(full paper is archived in the Miller Library)
Title: Underwater observations of sea otter foraging behavior
Student Author(s): Mackey, Fallon
Faculty Advisor(s): Pearse, John
Location: Senior Thesis UC Santa Cruz
Date: August 1982
Abstract: It hasn't been long since the 'rediscovery' of a relict population of sea otters (Enhydra lutris) on the Big Sur coast in California first captivated the scientific community (Bolin 1938). Since that time California sea otters have reoccupied 200 miles of coastline and presently number less than 2,000 animals.
They are listed as threatened speces, primarily because a potential oil spill from increased tanker traffic and offshore oil reserve development within the sea otter's range could have fatal consequences. A lumber spill in waters off central California during the winter of 1978 spread through most of the otter's range within 4 weeks. The movement rates of the lumber were similar to those of oil slicks observed elsewhere and indicated that a major oil spill could expose signicicant numbers of sea otters to oil contamination (Van Blaricom and Jameson 1982). The U.S. Fish and Wildlife Service has implemented a recovery plan which includes a possible translocaton of animals to San Nicolas Island in the hopes of establishing a second viable population.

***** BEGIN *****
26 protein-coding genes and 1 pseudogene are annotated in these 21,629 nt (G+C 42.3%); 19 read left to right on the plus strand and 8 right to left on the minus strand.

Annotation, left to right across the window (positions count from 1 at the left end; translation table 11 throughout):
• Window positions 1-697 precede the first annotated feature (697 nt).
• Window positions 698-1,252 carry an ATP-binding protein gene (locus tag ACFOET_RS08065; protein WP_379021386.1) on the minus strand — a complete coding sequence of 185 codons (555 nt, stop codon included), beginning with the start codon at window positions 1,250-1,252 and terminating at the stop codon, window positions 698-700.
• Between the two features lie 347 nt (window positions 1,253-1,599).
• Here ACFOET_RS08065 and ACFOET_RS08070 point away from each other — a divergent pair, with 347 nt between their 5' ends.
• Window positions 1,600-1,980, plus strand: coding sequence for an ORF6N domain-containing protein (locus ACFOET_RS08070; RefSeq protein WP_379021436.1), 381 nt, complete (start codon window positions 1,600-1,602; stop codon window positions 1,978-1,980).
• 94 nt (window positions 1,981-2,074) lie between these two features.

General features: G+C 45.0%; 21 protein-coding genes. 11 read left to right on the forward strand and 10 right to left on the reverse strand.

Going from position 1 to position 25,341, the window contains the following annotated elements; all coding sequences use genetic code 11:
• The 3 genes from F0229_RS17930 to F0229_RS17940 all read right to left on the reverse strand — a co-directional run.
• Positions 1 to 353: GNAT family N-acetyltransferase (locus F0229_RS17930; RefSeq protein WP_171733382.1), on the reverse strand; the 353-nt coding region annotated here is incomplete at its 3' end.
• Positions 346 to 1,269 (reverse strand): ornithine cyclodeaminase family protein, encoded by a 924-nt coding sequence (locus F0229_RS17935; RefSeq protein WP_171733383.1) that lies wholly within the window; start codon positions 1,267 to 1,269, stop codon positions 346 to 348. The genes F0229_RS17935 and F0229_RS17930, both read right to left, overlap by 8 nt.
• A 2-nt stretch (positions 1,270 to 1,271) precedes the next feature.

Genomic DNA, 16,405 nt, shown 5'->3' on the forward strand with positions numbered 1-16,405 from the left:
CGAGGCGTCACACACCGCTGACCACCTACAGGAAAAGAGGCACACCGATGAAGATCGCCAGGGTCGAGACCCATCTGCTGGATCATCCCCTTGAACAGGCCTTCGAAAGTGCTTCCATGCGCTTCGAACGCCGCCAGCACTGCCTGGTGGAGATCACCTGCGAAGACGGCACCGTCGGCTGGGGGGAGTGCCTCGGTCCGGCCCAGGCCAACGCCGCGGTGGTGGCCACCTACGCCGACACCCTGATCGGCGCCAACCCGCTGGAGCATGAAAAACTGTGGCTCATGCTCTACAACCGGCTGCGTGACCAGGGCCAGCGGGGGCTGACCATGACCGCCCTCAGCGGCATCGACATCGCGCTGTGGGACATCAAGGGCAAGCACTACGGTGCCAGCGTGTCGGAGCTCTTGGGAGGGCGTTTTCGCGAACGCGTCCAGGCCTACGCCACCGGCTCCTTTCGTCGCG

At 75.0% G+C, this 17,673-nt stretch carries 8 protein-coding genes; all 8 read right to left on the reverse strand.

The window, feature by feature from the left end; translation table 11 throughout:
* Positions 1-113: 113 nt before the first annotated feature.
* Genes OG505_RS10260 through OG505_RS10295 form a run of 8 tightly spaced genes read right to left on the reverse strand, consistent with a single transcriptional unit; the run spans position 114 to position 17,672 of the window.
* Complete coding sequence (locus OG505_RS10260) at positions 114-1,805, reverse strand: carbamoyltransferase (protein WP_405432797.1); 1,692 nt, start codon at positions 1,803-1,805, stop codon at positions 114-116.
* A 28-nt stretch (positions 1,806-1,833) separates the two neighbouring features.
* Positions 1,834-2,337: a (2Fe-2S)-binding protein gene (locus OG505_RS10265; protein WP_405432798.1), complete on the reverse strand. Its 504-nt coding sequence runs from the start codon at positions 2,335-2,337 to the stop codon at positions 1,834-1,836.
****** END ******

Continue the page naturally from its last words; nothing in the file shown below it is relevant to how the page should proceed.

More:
Unlike most marine mammals that have a layer of insulationg blubber, sea otters rely on their fur, the thickest of any mammal, to protect them from the cool marine environment. In order to fuel their high metabolism, sea otters consume as much as 25% of their body weight in food per day (Kenyon 1969 Costa 1978).
The sea otter is a unique member of the family Mustelidae, a nocturnal and secretive clan, in that its foraging behavior can be esaily observed. The majority of research has been based on 'shoreside' observations utilizing binoculars or spoting scopes, and very few investigators have used SCUBA in an attempt to observe sea otters engaged in the pursuit of prey. This is not surprising since sea otters can easily evade divers. Attempts to gain enough underwater observtions to draw any definite conslusions beyond those which can be made from shore observations should expect a low success rate. This study, carried out from 6 September to 22 November 1980, obtained about three hours of actual underwater observation of sea otters for 84 hours of field time when water visibility was acceptable (+ 6 m/20 ft.) and we were prepared to dive. Field time includes time spent in an inlfatable raft seeking out approachable subjects as well as unsuccessful activity in full suite above and below the waters' surface. This can be expressed as a success rate of 3.8%.
This paper has several purposes: 1) to review prior investigations of sea otter foraging; 2) to give the results of shore observations carried out at Point Cabrillo, Pacific Grove; 3) to report underwater observations; 4) tp present suggestions for future work, including the value of underwaer food transfer.